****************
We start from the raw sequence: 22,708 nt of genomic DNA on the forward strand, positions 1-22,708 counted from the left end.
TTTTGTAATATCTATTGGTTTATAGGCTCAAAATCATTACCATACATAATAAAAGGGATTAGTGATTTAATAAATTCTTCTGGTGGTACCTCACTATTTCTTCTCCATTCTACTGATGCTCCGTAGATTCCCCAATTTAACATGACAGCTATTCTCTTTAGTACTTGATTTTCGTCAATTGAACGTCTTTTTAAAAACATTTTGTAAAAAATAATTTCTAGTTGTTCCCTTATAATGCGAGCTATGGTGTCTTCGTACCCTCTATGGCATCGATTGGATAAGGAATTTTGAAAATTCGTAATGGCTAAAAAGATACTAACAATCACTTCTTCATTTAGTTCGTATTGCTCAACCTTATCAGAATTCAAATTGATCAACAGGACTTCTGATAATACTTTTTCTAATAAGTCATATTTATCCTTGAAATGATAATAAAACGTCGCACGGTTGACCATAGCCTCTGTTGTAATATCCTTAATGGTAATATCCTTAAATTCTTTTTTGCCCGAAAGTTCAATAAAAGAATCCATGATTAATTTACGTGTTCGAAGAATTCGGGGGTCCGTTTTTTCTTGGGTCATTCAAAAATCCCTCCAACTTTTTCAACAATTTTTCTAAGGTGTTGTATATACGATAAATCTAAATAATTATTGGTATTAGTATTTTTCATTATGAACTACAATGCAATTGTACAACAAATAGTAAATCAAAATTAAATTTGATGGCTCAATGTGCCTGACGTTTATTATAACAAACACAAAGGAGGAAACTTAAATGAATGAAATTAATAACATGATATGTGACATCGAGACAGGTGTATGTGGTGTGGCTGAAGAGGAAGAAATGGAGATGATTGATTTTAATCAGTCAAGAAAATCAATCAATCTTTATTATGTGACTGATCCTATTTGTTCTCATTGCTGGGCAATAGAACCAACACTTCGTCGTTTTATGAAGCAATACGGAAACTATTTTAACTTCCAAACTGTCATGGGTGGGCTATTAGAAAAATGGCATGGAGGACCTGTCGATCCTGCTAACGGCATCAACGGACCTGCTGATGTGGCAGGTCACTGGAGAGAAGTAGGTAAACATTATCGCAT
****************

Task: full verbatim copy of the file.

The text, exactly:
We start from the raw sequence: 22,708 nt of genomic DNA on the forward strand, positions 1-22,708 counted from the left end.
TTTTGTAATATCTATTGGTTTATAGGCTCAAAATCATTACCATACATAATAAAAGGGATTAGTGATTTAATAAATTCTTCTGGTGGTACCTCACTATTTCTTCTCCATTCTACTGATGCTCCGTAGATTCCCCAATTTAACATGACAGCTATTCTCTTTAGTACTTGATTTTCGTCAATTGAACGTCTTTTTAAAAACATTTTGTAAAAAATAATTTCTAGTTGTTCCCTTATAATGCGAGCTATGGTGTCTTCGTACCCTCTATGGCATCGATTGGATAAGGAATTTTGAAAATTCGTAATGGCTAAAAAGATACTAACAATCACTTCTTCATTTAGTTCGTATTGCTCAACCTTATCAGAATTCAAATTGATCAACAGGACTTCTGATAATACTTTTTCTAATAAGTCATATTTATCCTTGAAATGATAATAAAACGTCGCACGGTTGACCATAGCCTCTGTTGTAATATCCTTAATGGTAATATCCTTAAATTCTTTTTTGCCCGAAAGTTCAATAAAAGAATCCATGATTAATTTACGTGTTCGAAGAATTCGGGGGTCCGTTTTTTCTTGGGTCATTCAAAAATCCCTCCAACTTTTTCAACAATTTTTCTAAGGTGTTGTATATACGATAAATCTAAATAATTATTGGTATTAGTATTTTTCATTATGAACTACAATGCAATTGTACAACAAATAGTAAATCAAAATTAAATTTGATGGCTCAATGTGCCTGACGTTTATTATAACAAACACAAAGGAGGAAACTTAAATGAATGAAATTAATAACATGATATGTGACATCGAGACAGGTGTATGTGGTGTGGCTGAAGAGGAAGAAATGGAGATGATTGATTTTAATCAGTCAAGAAAATCAATCAATCTTTATTATGTGACTGATCCTATTTGTTCTCATTGCTGGGCAATAGAACCAACACTTCGTCGTTTTATGAAGCAATACGGAAACTATTTTAACTTCCAAACTGTCATGGGTGGGCTATTAGAAAAATGGCATGGAGGACCTGTCGATCCTGCTAACGGCATCAACGGACCTGCTGATGTGGCAGGTCACTGGAGAGAAGTAGGTAAACATTATCGCAT